As part of your recurring calendar events, I recommend having a 30-minute block every weekend to review your calendar and task manager to consolidate and reorganize any loose items. It’s completely natural to fall behind. I use 30 minutes every Sunday evening for this exact purpose, to recalibrate my task list and calendar.
Next, make sure your class materials and files are organized and not scattered around multiple apps. You should have a folder on your computer for each class, with subfolders for each project or larger task. Ideally, all of your class files will be organized in just one or two places. Chances are it will be an app on your computer or tablet, rather than a paper notebook, in which case you should aim to limit the number of apps to reduce confusion and disorganization. The exact app you use will depend on your unique use case. For some, Notion or Evernote would be the best option, and for others Notability or OneNote.
Last, sit down and deliberately create a daily routine. This may seem like overkill — after all, you didn’t have to do this with real-life classes, so why should you start now? The reason is that the lack of structure in remote learning often leads to inertia derailing us from our plans, placing us into a funk. You should have a consistent wake-up time for every weekday, a consistent morning routine including a healthy meal, scheduled breaks throughout the day, consistent study blocks, exercise scheduled, and also time to decompress and let go of all work. If you need help on where to get started, check out my scheduling & routine playlist for examples and the thought process behind the strategy.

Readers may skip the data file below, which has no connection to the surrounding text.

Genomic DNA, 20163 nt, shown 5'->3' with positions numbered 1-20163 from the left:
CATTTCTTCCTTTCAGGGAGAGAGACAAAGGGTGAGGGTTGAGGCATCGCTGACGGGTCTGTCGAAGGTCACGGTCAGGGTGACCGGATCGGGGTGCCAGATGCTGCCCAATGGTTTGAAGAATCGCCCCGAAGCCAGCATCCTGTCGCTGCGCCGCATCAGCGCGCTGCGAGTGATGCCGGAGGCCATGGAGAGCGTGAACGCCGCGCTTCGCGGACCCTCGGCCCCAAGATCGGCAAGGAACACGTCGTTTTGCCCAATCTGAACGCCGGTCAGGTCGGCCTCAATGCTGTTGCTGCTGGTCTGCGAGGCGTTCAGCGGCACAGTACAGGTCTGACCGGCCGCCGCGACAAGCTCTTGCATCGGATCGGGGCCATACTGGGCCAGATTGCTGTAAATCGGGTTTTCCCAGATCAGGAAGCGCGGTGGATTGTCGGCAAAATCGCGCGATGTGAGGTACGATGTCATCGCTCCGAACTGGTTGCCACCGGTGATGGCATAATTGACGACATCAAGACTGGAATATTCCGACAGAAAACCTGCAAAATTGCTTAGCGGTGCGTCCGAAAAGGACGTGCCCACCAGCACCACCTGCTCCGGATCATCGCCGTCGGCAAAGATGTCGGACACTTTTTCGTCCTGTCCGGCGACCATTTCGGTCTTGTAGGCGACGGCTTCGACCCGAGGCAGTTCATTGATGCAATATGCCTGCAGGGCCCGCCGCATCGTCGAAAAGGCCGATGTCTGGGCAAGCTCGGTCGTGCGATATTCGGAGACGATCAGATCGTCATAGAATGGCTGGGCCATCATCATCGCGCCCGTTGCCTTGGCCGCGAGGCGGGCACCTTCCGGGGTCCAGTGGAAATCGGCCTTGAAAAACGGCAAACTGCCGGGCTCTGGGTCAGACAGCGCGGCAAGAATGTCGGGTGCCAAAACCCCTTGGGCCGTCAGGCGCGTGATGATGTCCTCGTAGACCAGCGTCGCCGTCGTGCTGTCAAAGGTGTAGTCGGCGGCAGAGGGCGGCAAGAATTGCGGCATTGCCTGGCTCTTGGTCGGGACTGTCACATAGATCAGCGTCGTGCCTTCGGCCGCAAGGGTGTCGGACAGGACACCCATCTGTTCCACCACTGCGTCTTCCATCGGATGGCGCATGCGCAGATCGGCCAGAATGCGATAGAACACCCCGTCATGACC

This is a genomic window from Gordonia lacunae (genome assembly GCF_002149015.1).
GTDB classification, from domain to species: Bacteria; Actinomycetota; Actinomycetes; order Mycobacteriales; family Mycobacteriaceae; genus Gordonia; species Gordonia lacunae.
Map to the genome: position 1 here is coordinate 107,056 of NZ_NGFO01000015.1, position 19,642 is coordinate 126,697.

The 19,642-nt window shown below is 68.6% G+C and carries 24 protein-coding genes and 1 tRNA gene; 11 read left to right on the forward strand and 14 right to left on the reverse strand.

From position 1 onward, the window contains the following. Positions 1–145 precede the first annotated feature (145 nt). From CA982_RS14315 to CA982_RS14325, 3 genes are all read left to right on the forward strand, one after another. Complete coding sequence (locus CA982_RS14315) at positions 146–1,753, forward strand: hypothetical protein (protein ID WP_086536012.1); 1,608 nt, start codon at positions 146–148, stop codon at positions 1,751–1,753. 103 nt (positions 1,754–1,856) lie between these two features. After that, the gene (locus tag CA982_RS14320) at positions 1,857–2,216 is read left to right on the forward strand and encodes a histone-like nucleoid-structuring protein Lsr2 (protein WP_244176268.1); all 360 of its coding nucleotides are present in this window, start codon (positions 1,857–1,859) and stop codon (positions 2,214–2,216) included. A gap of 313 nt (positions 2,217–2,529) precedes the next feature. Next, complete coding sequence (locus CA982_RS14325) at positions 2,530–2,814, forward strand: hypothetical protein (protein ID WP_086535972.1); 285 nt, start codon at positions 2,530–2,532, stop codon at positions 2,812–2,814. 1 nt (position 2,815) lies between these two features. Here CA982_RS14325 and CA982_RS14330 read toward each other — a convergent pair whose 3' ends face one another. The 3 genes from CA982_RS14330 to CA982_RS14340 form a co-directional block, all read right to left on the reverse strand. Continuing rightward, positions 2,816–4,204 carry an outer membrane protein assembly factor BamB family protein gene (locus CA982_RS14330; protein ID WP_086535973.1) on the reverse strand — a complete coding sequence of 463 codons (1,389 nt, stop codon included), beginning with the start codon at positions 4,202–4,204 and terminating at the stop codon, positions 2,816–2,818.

2 | Use Physical & Temporal Separation
The biggest obstacle most students are facing in transitioning to online learning is the lack of separation, both in time and space. It’s common for one’s day to feel like an amorphous blob when you haven’t left the house, haven’t changed your clothes, and haven’t interacted with other people. This is the part that can wreak havoc if unaccounted for.
Don’t fall into the trap of thinking that the more time you spend in front of the computer trying to study, the better your grades will be. Quite the contrary. If you don’t have adequate separation, you’re much more likely to burn out, get into a rut, and see your effectiveness plummet.